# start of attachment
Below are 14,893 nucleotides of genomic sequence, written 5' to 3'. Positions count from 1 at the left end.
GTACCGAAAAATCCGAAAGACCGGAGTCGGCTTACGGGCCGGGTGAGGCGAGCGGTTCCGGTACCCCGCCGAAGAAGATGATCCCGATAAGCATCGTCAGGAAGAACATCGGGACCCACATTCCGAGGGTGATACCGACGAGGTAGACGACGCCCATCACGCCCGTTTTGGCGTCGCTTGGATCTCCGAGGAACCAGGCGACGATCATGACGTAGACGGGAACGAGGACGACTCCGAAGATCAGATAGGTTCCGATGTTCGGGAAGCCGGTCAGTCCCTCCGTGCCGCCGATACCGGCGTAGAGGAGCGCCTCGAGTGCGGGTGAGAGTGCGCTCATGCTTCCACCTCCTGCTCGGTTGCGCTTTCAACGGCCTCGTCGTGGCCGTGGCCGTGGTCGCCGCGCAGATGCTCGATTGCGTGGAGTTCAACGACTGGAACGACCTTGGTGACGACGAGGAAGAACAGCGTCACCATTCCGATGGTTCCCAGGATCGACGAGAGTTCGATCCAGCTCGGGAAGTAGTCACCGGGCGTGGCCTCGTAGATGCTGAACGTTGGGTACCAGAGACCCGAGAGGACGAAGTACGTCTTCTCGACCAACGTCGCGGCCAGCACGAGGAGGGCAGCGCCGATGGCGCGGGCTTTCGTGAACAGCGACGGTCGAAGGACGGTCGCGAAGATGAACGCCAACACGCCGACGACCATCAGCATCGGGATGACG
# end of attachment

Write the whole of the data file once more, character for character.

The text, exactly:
Below are 14,893 nucleotides of genomic sequence, written 5' to 3'. Positions count from 1 at the left end.
GTACCGAAAAATCCGAAAGACCGGAGTCGGCTTACGGGCCGGGTGAGGCGAGCGGTTCCGGTACCCCGCCGAAGAAGATGATCCCGATAAGCATCGTCAGGAAGAACATCGGGACCCACATTCCGAGGGTGATACCGACGAGGTAGACGACGCCCATCACGCCCGTTTTGGCGTCGCTTGGATCTCCGAGGAACCAGGCGACGATCATGACGTAGACGGGAACGAGGACGACTCCGAAGATCAGATAGGTTCCGATGTTCGGGAAGCCGGTCAGTCCCTCCGTGCCGCCGATACCGGCGTAGAGGAGCGCCTCGAGTGCGGGTGAGAGTGCGCTCATGCTTCCACCTCCTGCTCGGTTGCGCTTTCAACGGCCTCGTCGTGGCCGTGGCCGTGGTCGCCGCGCAGATGCTCGATTGCGTGGAGTTCAACGACTGGAACGACCTTGGTGACGACGAGGAAGAACAGCGTCACCATTCCGATGGTTCCCAGGATCGACGAGAGTTCGATCCAGCTCGGGAAGTAGTCACCGGGCGTGGCCTCGTAGATGCTGAACGTTGGGTACCAGAGACCCGAGAGGACGAAGTACGTCTTCTCGACCAACGTCGCGGCCAGCACGAGGAGGGCAGCGCCGATGGCGCGGGCTTTCGTGAACAGCGACGGTCGAAGGACGGTCGCGAAGATGAACGCCAACACGCCGACGACCATCAGCATCGGGATGACG